Mon | Sep 27, 2021

Seprod drops case for evaporated milk, but ready for condensed market

Published:Wednesday | May 8, 2019 | 12:14 AMNeville Graham/Business Reporter
Richard Pandohie, CEO of Seprod Limited.
Richard Pandohie, CEO of Seprod Limited.

Jamaica need only prove that it can supply three-quarters of the market for condensed and evaporated to gain protection for manufacturers, but a top dairy producer, Seprod Limited, says it already has the capacity to serve 100 per cent of the Caribbean market for one of those commodities.

Last week, the Caricom Council for Trade and Economic Development (COTED) agreed to impose tariffs on condensed and evaporated milk imported from outside the trading bloc, but only if Jamaica could prove its claim that it had the capacity to supply 75 per cent of the market.

COTED will visit Jamaica on a fact-finding mission to assess its capacity to deliver.

It’s a victory for Kingston-based Seprod, whose CEO Richard Pandohie says the company has been lobbying for adjustments to the rules of origin over time.

“We’re encouraged that at the last Caricom meeting the secretariat has been asked to validate what we said we can do and we await next steps. Obviously, this is good news. Indeed, this is how we’re going to build the region,” Pandohie said.

Seprod had been lobbying the Jamaican Government and the COTED for the inclusion of both condensed milk and evaporated milk to be included on the list of imports that would attract increased duties under Caricom Common External Tariff, the CET.

The punitive duties would effectively raise the price of such imports from outside the region, giving internally manufactured products comparative advantage.

Although COTED’s decision covered the two product categories, Pandohie said Seprod had backed off of its lobby for evaporated.

“We had applied for both evaporated and condensed milk, but due to some WTO considerations in Suriname we took evaporated off the table for now,” Pandohie said.

He explained that the issue is a complex one that basically revolves around ‘a 20 per cent bound rate’ on imports of evaporated milk. This means that because of other bilateral arrangements between Suriname and other countries or bodies, such as the European Union, they are bound to levy a tariff of no more than 20 per cent on such products when they import them.

This fact could effectively scupper the whole effort in securing the COTED agreement, Pandohie said.

Seprod in the past three years has spent more than US$54 million upgrading its condensary at Bybrook, St Catherine. This involved closing the milk processing facility at Serge Island in St Thomas and transferring the machinery, which was consolidated with the equipment in place at Bybrook.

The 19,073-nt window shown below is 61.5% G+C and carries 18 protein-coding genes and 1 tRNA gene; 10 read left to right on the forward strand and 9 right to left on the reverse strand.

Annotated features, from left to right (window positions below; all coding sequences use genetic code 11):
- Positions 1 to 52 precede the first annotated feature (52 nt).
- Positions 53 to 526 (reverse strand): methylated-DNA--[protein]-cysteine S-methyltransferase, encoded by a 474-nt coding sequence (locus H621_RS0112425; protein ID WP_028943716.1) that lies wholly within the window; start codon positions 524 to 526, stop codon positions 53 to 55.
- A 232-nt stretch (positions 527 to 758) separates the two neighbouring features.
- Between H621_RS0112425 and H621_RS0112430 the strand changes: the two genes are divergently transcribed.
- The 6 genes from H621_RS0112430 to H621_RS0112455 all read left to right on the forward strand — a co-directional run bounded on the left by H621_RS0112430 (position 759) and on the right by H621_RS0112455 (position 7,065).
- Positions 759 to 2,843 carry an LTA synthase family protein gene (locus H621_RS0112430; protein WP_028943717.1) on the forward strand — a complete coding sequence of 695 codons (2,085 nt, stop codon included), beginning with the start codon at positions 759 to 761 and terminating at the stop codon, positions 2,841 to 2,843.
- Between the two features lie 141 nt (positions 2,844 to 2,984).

“We can supply 100 per cent of the demand in Caricom,” said Pandohie.

“As it is now that capacity is woefully underutilised since we’re producing at just over 30-odd per cent for the local market,” he said.

Seprod intends, he said, to first build out its Caribbean market for condensed milk before taking on international markets outside the region.

“What we really want is that we are cost-effective in our production, delivering at a price point that is attractive to our people in the region. Thereafter, we can use that as a launch pad to deliver our products to the rest of the world,” he said.

Minister of State in the Ministry of Commerce, Industry, Agriculture and Fisheries Floyd Green, who made the representation at the last COTED meeting in April, says he hopes COTED’s decision on the CET would be finalised and implemented before the end of the year.

“Government has asked COTED that by June the technical team should be in place along with the terms of the assessment,” Green told the Financial Gleaner.

“Once we get that we can look at a reasonable time frame. My hope is that by the time the next COTED comes around in October or November we will have a decision,” he said.

Although Seprod still has to prove its case to the fact-finding mission, Pandohie says the new developments are worthy of commendation.

“Until it’s done it’s not done, but special credit must go to Minister of State Green for the impressive way he quickly absorbed the necessary information to articulate a very convicting case, not only for Jamaica but for the rest of Caricom,” Pandohie said.